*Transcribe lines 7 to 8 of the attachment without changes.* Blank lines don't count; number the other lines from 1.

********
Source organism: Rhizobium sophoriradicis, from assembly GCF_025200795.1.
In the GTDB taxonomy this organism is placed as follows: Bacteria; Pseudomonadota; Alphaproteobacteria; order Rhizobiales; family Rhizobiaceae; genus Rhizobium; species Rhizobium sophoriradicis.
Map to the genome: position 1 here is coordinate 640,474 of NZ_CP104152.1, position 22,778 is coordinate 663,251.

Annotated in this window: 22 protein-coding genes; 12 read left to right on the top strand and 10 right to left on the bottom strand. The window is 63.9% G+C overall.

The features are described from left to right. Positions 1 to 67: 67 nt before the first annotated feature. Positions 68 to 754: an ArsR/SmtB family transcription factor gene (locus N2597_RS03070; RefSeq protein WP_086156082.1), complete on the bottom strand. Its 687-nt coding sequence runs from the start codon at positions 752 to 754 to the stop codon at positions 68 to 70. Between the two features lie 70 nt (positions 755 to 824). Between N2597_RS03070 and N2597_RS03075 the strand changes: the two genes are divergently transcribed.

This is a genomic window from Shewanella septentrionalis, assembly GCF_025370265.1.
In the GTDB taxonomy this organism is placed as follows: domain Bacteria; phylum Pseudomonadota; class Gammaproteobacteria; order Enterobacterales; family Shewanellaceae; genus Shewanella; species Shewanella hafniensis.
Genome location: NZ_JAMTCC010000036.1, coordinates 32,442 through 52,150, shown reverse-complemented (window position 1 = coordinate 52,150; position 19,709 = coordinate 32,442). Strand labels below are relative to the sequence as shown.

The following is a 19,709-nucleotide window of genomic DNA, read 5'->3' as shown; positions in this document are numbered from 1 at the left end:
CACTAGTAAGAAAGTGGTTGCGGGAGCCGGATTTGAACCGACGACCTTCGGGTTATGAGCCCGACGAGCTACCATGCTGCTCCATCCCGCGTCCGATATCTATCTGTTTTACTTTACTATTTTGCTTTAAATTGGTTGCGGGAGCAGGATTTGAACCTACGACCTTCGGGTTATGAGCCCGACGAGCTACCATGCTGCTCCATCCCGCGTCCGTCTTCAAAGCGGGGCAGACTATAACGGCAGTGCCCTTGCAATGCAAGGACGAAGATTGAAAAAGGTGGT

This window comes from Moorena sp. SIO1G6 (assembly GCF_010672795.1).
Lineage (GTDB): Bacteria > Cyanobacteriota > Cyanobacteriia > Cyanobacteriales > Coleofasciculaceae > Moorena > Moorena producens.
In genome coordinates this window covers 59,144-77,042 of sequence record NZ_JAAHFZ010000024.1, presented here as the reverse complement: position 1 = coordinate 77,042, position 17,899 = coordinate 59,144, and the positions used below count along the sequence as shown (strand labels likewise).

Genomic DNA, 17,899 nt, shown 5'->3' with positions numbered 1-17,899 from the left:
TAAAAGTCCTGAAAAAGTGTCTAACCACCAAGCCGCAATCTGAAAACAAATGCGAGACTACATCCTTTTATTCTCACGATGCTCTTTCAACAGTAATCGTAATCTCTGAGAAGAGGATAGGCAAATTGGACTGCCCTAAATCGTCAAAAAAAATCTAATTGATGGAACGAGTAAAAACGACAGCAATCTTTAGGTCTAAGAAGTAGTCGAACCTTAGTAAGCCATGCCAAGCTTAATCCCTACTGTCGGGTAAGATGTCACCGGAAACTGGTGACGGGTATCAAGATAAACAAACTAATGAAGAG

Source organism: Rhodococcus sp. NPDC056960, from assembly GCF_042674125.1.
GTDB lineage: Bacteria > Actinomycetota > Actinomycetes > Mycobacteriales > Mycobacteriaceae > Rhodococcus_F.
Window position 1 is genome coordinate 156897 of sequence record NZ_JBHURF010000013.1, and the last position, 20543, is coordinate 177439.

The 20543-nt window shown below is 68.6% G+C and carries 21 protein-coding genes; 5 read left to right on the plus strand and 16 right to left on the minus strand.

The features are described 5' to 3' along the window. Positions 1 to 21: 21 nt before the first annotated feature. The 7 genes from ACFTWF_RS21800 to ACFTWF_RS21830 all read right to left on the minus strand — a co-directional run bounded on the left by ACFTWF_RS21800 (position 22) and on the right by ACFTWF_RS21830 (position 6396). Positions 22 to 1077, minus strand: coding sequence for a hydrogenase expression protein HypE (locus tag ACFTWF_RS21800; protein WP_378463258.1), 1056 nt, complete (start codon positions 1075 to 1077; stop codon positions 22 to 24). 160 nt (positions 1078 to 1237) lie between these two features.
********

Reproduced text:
In the GTDB taxonomy this organism is placed as follows: domain Bacteria; phylum Pseudomonadota; class Gammaproteobacteria; order Enterobacterales; family Shewanellaceae; genus Shewanella; species Shewanella hafniensis.
Genome location: NZ_JAMTCC010000036.1, coordinates 32,442 through 52,150, shown reverse-complemented (window position 1 = coordinate 52,150; position 19,709 = coordinate 32,442). Strand labels below are relative to the sequence as shown.